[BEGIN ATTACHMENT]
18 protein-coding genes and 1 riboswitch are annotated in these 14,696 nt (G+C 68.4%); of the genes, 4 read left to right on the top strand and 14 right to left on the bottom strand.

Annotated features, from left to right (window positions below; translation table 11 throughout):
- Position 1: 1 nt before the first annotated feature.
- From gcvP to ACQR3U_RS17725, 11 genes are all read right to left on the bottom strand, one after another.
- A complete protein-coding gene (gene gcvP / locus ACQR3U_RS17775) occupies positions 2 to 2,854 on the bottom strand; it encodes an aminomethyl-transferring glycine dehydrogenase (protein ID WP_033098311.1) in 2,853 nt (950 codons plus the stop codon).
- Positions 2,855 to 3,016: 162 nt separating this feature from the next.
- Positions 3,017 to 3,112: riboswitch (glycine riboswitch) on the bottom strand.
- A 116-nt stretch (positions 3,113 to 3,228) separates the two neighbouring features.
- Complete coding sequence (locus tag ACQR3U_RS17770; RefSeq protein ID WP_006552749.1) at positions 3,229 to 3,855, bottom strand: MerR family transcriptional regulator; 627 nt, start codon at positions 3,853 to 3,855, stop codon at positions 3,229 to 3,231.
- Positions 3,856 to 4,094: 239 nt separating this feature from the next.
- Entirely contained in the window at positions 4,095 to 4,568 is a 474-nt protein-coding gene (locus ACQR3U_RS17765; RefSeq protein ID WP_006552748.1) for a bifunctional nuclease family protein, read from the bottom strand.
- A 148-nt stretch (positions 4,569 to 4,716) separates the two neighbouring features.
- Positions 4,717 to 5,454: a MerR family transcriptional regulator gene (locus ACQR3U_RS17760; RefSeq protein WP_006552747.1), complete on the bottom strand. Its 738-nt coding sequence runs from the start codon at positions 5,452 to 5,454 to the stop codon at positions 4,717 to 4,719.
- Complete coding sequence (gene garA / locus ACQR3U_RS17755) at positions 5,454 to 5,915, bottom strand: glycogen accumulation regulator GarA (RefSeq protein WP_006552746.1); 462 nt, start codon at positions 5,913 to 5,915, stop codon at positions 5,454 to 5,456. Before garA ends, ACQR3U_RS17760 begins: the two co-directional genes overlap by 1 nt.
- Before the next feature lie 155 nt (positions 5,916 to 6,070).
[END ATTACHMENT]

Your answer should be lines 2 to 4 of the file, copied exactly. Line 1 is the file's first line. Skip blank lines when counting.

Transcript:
Annotated features, from left to right (window positions below; translation table 11 throughout):
- Position 1: 1 nt before the first annotated feature.
- From gcvP to ACQR3U_RS17725, 11 genes are all read right to left on the bottom strand, one after another.